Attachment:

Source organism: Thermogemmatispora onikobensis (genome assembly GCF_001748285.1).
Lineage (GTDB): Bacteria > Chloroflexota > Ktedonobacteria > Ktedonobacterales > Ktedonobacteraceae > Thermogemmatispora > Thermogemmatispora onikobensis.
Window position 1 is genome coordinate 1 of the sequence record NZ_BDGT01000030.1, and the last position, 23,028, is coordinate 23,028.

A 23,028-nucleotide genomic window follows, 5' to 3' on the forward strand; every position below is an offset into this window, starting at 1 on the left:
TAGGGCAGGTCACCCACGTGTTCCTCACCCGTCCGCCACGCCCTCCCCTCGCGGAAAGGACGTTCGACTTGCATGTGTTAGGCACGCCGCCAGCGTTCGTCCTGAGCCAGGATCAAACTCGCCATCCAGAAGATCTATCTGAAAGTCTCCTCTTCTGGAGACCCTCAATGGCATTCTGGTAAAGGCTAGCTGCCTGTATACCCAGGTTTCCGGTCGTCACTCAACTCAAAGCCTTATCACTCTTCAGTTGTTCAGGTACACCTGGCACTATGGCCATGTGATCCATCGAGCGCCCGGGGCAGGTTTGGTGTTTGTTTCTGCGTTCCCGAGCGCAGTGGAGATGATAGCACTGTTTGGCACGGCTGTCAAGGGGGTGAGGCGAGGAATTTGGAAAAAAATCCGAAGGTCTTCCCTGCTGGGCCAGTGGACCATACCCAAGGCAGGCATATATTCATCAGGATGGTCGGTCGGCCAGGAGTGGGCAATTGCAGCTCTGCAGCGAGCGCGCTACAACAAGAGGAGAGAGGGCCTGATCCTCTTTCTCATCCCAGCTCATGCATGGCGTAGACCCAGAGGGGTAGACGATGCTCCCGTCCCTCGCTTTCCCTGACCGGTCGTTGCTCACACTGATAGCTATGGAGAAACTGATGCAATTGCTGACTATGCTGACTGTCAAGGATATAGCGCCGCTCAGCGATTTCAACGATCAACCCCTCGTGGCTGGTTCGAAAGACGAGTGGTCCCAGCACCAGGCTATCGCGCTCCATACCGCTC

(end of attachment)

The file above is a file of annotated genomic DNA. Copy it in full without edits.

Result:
Source organism: Thermogemmatispora onikobensis (genome assembly GCF_001748285.1).
Lineage (GTDB): Bacteria > Chloroflexota > Ktedonobacteria > Ktedonobacterales > Ktedonobacteraceae > Thermogemmatispora > Thermogemmatispora onikobensis.
Window position 1 is genome coordinate 1 of the sequence record NZ_BDGT01000030.1, and the last position, 23,028, is coordinate 23,028.

A 23,028-nucleotide genomic window follows, 5' to 3' on the forward strand; every position below is an offset into this window, starting at 1 on the left:
TAGGGCAGGTCACCCACGTGTTCCTCACCCGTCCGCCACGCCCTCCCCTCGCGGAAAGGACGTTCGACTTGCATGTGTTAGGCACGCCGCCAGCGTTCGTCCTGAGCCAGGATCAAACTCGCCATCCAGAAGATCTATCTGAAAGTCTCCTCTTCTGGAGACCCTCAATGGCATTCTGGTAAAGGCTAGCTGCCTGTATACCCAGGTTTCCGGTCGTCACTCAACTCAAAGCCTTATCACTCTTCAGTTGTTCAGGTACACCTGGCACTATGGCCATGTGATCCATCGAGCGCCCGGGGCAGGTTTGGTGTTTGTTTCTGCGTTCCCGAGCGCAGTGGAGATGATAGCACTGTTTGGCACGGCTGTCAAGGGGGTGAGGCGAGGAATTTGGAAAAAAATCCGAAGGTCTTCCCTGCTGGGCCAGTGGACCATACCCAAGGCAGGCATATATTCATCAGGATGGTCGGTCGGCCAGGAGTGGGCAATTGCAGCTCTGCAGCGAGCGCGCTACAACAAGAGGAGAGAGGGCCTGATCCTCTTTCTCATCCCAGCTCATGCATGGCGTAGACCCAGAGGGGTAGACGATGCTCCCGTCCCTCGCTTTCCCTGACCGGTCGTTGCTCACACTGATAGCTATGGAGAAACTGATGCAATTGCTGACTATGCTGACTGTCAAGGATATAGCGCCGCTCAGCGATTTCAACGATCAACCCCTCGTGGCTGGTTCGAAAGACGAGTGGTCCCAGCACCAGGCTATCGCGCTCCATACCGCTC